Place tablespoonfuls of mixture onto lightly greased oven trays; allow room for spreading.

Bake on low for 20 minutes.

Loosen while warm, then cool on trays.

Recipe by: Joyce's Fine Cooking

Adas Polow (Rice dish)

Ingredients: (4 servings)

* Lentils, 400 grams
* Long-grain or basmati rice, 500 grams
* Ground beef or lamb, 400 grams
* Dates (pitted), 100 grams
* Raisins, 120 grams
* Saffron, 1/2 teaspoon
* Onions, 2 large
* Cooking oil
* Salt
* Black pepper

Soak rice in water for 3-4 hours, then cook in salted water for 10-15 minutes using a non-stick pot until it just softens. Drain water and empty the pot.

Bring 2-3 cups of water to boil. Wash lentil and add to water with a bit of salt. Cook over medium heat for about 15-20 minutes until tender.

Peel and thinly slice onions. Fry in oil until slightly golden. Add ground beef or lamb, salt and black pepper, and fry over medium heat for about 10 minutes. Add one cup of hot water and cook until water has been mostly absorbed.

Wash raisins and dates. Pour 1/2 cup of water and some oil in the non-stick pot. Pour in half of the rice. Follow with meat, lentil, raisins, dates and raisins. Then add in remainder of rice. Cook over low heat for about 20 minutes. Dissolve saffron in 1/3 cup of hot water and pour over the rice. Mix well before serving.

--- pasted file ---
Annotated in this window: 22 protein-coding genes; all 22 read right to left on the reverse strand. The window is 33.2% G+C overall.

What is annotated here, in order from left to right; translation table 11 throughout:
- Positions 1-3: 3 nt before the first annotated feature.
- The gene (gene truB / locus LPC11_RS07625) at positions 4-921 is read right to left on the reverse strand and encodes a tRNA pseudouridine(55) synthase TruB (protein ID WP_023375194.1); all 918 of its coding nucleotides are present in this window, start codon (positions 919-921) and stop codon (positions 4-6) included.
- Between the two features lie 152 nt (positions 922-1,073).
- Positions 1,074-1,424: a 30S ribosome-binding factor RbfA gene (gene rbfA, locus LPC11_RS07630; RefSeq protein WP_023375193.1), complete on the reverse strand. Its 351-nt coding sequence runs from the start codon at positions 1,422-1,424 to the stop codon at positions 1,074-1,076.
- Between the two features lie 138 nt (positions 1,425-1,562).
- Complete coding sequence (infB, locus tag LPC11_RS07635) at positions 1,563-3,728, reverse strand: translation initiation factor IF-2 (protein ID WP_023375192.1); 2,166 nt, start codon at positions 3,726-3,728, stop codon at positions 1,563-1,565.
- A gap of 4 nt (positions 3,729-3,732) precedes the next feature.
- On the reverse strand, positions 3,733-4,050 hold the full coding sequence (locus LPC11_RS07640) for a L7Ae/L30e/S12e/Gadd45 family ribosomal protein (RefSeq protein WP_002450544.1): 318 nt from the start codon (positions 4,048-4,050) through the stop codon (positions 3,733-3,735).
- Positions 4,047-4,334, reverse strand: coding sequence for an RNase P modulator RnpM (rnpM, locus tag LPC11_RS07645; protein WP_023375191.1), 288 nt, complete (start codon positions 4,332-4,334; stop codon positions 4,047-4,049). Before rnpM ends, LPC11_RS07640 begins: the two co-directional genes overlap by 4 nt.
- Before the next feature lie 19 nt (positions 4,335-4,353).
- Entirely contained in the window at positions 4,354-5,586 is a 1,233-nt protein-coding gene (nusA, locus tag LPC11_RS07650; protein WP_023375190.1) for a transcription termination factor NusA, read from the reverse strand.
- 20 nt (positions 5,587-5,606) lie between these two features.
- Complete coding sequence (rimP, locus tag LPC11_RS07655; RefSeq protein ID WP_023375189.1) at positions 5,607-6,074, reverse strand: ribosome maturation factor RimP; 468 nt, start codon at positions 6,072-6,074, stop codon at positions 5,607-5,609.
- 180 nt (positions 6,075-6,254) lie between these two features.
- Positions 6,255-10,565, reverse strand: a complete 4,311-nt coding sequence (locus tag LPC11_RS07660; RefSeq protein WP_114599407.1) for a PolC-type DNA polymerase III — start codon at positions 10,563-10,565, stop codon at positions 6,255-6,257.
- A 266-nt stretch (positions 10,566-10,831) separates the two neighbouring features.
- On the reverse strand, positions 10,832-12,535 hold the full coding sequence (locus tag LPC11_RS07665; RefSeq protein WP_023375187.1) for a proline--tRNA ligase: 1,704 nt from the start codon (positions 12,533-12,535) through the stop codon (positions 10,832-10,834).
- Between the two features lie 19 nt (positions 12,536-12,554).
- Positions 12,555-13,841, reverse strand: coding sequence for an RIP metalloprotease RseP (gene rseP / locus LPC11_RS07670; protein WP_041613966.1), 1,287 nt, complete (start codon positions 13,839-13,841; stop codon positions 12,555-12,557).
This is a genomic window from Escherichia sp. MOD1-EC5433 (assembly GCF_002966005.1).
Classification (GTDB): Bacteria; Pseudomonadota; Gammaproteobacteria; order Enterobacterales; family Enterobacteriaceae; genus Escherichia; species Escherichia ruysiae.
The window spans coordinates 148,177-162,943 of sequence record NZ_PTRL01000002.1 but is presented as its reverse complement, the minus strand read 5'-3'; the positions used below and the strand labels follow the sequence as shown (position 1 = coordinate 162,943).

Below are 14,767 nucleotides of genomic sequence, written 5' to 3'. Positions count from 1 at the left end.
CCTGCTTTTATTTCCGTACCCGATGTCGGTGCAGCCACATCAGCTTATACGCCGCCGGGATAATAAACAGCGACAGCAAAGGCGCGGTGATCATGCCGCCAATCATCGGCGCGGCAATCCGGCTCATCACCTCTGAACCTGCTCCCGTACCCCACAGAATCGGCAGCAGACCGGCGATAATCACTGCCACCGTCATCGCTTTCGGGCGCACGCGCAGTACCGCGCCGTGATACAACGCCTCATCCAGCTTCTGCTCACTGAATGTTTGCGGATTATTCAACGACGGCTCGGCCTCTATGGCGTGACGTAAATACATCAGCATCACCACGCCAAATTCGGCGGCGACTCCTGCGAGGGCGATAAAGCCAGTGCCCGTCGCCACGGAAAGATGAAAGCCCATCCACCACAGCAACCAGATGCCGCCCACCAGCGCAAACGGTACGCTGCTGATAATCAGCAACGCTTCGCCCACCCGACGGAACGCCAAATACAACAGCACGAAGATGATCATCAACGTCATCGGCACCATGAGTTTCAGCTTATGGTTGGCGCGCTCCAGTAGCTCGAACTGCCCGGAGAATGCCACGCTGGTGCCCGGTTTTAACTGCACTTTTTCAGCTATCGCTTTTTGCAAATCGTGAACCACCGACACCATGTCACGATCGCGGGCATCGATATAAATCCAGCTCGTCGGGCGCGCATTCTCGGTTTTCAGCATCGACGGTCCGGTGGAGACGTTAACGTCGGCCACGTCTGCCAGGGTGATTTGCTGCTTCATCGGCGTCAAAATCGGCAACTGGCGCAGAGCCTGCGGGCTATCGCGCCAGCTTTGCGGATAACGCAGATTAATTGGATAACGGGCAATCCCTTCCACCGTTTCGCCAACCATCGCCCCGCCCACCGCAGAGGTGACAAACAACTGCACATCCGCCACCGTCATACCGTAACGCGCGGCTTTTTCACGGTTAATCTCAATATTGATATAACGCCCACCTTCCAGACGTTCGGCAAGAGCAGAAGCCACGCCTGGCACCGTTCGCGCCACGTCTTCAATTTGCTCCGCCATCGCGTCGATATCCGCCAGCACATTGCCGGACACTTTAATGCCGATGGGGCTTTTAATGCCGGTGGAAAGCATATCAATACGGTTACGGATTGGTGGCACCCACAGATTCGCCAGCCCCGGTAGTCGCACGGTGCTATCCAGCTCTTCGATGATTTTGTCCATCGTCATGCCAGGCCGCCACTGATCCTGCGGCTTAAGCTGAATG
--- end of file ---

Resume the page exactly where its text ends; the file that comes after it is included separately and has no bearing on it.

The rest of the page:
Recipe By: Iran Mania

Friday, May 30, 2008

Swedish Meatballs


* 1 lb ground beef
* 1 lb ground pork
* 2 cups cubed bread
* 1 cup milk
* 2 egg, slightly beaten
* 2 tablespoons butter or oil
* 1/2 onion, minced
* 1 teaspoon cardamom
* 1 teaspoon allspice
* 1 teaspoon nutmeg
* salt and pepper


* 2 cups beef broth or chicken broth
* 3 tablespoons flour
* reserved dripping
* 1 (12 ounce) can evaporated milk
* salt and pepper
* lingonberry jam (optional but highly recommended) (optional)


1. preheat oven to 375.

2. Add milk to bread cubes in a bowl for 5 minutes. With pan on medium heat add butter and onion stir in seasonings. cook till translucent set aside.

3. In bowl with ground meats add onion mixture, and eggs.

4. Wringe bread of the milk(messy and cold) add bread to meats and mix with hands till combined.

5. Make balls and place on greased baking sheets into oven for 15-20 min or till temp reaches 140.


6. In a 2 quart pan over med heat scrape drippings into pan and add flour.